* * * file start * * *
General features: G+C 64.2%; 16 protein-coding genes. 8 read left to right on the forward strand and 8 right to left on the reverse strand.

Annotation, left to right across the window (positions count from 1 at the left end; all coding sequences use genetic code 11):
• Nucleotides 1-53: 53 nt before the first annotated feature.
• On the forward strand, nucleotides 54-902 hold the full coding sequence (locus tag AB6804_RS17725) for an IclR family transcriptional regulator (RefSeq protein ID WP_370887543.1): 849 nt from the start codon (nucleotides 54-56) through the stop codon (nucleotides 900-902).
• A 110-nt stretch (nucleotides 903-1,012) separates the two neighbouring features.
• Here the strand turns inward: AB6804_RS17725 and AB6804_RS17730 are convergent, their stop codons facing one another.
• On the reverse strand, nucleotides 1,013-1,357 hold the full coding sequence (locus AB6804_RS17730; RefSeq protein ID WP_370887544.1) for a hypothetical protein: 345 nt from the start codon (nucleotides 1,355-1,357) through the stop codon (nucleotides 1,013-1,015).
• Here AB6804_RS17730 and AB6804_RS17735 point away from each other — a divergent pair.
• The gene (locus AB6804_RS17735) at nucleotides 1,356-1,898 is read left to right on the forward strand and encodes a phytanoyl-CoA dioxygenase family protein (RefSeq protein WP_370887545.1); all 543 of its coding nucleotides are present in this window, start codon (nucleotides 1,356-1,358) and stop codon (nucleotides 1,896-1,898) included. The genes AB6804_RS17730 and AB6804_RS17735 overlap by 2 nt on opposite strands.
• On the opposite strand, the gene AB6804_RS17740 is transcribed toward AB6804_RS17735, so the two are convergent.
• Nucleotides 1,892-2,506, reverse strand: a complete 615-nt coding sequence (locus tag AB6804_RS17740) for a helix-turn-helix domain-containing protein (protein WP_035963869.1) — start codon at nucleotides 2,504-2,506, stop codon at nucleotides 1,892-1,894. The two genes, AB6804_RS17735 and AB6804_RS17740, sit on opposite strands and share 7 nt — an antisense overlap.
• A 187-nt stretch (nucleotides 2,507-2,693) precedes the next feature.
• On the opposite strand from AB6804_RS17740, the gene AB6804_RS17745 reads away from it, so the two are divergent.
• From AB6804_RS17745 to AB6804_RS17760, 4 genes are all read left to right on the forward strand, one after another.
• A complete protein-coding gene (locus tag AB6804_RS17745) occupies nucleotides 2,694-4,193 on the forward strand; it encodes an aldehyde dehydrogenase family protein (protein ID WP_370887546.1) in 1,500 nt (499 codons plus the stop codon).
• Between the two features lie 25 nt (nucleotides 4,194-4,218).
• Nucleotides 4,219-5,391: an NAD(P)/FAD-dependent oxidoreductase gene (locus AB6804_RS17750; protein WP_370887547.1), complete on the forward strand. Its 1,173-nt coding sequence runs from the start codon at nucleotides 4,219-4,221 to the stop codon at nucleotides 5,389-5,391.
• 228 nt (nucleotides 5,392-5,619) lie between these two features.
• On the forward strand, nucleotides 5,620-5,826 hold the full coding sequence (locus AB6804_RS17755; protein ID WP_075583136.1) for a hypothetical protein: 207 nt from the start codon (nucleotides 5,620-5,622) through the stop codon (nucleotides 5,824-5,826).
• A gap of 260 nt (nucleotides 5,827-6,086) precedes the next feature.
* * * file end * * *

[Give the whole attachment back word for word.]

General features: G+C 64.2%; 16 protein-coding genes. 8 read left to right on the forward strand and 8 right to left on the reverse strand.

Annotation, left to right across the window (positions count from 1 at the left end; all coding sequences use genetic code 11):
• Nucleotides 1-53: 53 nt before the first annotated feature.
• On the forward strand, nucleotides 54-902 hold the full coding sequence (locus tag AB6804_RS17725) for an IclR family transcriptional regulator (RefSeq protein ID WP_370887543.1): 849 nt from the start codon (nucleotides 54-56) through the stop codon (nucleotides 900-902).
• A 110-nt stretch (nucleotides 903-1,012) separates the two neighbouring features.
• Here the strand turns inward: AB6804_RS17725 and AB6804_RS17730 are convergent, their stop codons facing one another.
• On the reverse strand, nucleotides 1,013-1,357 hold the full coding sequence (locus AB6804_RS17730; RefSeq protein ID WP_370887544.1) for a hypothetical protein: 345 nt from the start codon (nucleotides 1,355-1,357) through the stop codon (nucleotides 1,013-1,015).
• Here AB6804_RS17730 and AB6804_RS17735 point away from each other — a divergent pair.
• The gene (locus AB6804_RS17735) at nucleotides 1,356-1,898 is read left to right on the forward strand and encodes a phytanoyl-CoA dioxygenase family protein (RefSeq protein WP_370887545.1); all 543 of its coding nucleotides are present in this window, start codon (nucleotides 1,356-1,358) and stop codon (nucleotides 1,896-1,898) included. The genes AB6804_RS17730 and AB6804_RS17735 overlap by 2 nt on opposite strands.
• On the opposite strand, the gene AB6804_RS17740 is transcribed toward AB6804_RS17735, so the two are convergent.
• Nucleotides 1,892-2,506, reverse strand: a complete 615-nt coding sequence (locus tag AB6804_RS17740) for a helix-turn-helix domain-containing protein (protein WP_035963869.1) — start codon at nucleotides 2,504-2,506, stop codon at nucleotides 1,892-1,894. The two genes, AB6804_RS17735 and AB6804_RS17740, sit on opposite strands and share 7 nt — an antisense overlap.
• A 187-nt stretch (nucleotides 2,507-2,693) precedes the next feature.
• On the opposite strand from AB6804_RS17740, the gene AB6804_RS17745 reads away from it, so the two are divergent.
• From AB6804_RS17745 to AB6804_RS17760, 4 genes are all read left to right on the forward strand, one after another.
• A complete protein-coding gene (locus tag AB6804_RS17745) occupies nucleotides 2,694-4,193 on the forward strand; it encodes an aldehyde dehydrogenase family protein (protein ID WP_370887546.1) in 1,500 nt (499 codons plus the stop codon).
• Between the two features lie 25 nt (nucleotides 4,194-4,218).
• Nucleotides 4,219-5,391: an NAD(P)/FAD-dependent oxidoreductase gene (locus AB6804_RS17750; protein WP_370887547.1), complete on the forward strand. Its 1,173-nt coding sequence runs from the start codon at nucleotides 4,219-4,221 to the stop codon at nucleotides 5,389-5,391.
• 228 nt (nucleotides 5,392-5,619) lie between these two features.
• On the forward strand, nucleotides 5,620-5,826 hold the full coding sequence (locus AB6804_RS17755; protein ID WP_075583136.1) for a hypothetical protein: 207 nt from the start codon (nucleotides 5,620-5,622) through the stop codon (nucleotides 5,824-5,826).
• A gap of 260 nt (nucleotides 5,827-6,086) precedes the next feature.